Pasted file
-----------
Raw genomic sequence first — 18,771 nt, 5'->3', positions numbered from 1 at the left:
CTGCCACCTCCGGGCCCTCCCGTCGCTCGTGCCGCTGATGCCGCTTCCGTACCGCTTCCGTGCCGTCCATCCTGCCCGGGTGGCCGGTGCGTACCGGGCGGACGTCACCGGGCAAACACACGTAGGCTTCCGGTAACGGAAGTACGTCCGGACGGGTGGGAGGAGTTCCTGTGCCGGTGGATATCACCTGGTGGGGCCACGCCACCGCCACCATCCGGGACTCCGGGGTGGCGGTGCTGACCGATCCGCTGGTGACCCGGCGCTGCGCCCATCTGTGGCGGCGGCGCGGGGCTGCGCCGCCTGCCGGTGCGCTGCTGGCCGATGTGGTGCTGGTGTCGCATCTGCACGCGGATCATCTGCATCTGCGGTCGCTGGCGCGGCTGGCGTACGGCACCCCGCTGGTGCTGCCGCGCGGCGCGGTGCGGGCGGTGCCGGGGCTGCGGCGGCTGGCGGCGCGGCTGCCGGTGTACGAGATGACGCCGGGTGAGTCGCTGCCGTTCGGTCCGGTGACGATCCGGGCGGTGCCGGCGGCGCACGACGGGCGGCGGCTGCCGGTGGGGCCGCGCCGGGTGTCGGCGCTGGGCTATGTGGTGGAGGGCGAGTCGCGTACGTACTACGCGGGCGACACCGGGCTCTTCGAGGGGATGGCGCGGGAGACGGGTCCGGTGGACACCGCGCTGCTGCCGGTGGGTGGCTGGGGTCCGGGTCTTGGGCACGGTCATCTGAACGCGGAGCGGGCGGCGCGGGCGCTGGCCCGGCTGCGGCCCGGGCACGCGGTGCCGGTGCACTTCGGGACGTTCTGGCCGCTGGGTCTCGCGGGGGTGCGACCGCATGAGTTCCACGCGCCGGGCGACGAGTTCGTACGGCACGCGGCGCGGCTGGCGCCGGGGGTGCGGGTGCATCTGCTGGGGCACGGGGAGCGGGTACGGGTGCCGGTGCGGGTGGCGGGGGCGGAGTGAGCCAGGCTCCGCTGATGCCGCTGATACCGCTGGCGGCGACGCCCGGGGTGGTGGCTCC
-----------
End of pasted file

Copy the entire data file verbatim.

Raw genomic sequence first — 18,771 nt, 5'->3', positions numbered from 1 at the left:
CTGCCACCTCCGGGCCCTCCCGTCGCTCGTGCCGCTGATGCCGCTTCCGTACCGCTTCCGTGCCGTCCATCCTGCCCGGGTGGCCGGTGCGTACCGGGCGGACGTCACCGGGCAAACACACGTAGGCTTCCGGTAACGGAAGTACGTCCGGACGGGTGGGAGGAGTTCCTGTGCCGGTGGATATCACCTGGTGGGGCCACGCCACCGCCACCATCCGGGACTCCGGGGTGGCGGTGCTGACCGATCCGCTGGTGACCCGGCGCTGCGCCCATCTGTGGCGGCGGCGCGGGGCTGCGCCGCCTGCCGGTGCGCTGCTGGCCGATGTGGTGCTGGTGTCGCATCTGCACGCGGATCATCTGCATCTGCGGTCGCTGGCGCGGCTGGCGTACGGCACCCCGCTGGTGCTGCCGCGCGGCGCGGTGCGGGCGGTGCCGGGGCTGCGGCGGCTGGCGGCGCGGCTGCCGGTGTACGAGATGACGCCGGGTGAGTCGCTGCCGTTCGGTCCGGTGACGATCCGGGCGGTGCCGGCGGCGCACGACGGGCGGCGGCTGCCGGTGGGGCCGCGCCGGGTGTCGGCGCTGGGCTATGTGGTGGAGGGCGAGTCGCGTACGTACTACGCGGGCGACACCGGGCTCTTCGAGGGGATGGCGCGGGAGACGGGTCCGGTGGACACCGCGCTGCTGCCGGTGGGTGGCTGGGGTCCGGGTCTTGGGCACGGTCATCTGAACGCGGAGCGGGCGGCGCGGGCGCTGGCCCGGCTGCGGCCCGGGCACGCGGTGCCGGTGCACTTCGGGACGTTCTGGCCGCTGGGTCTCGCGGGGGTGCGACCGCATGAGTTCCACGCGCCGGGCGACGAGTTCGTACGGCACGCGGCGCGGCTGGCGCCGGGGGTGCGGGTGCATCTGCTGGGGCACGGGGAGCGGGTACGGGTGCCGGTGCGGGTGGCGGGGGCGGAGTGAGCCAGGCTCCGCTGATGCCGCTGATACCGCTGGCGGCGACGCCCGGGGTGGTGGCTCC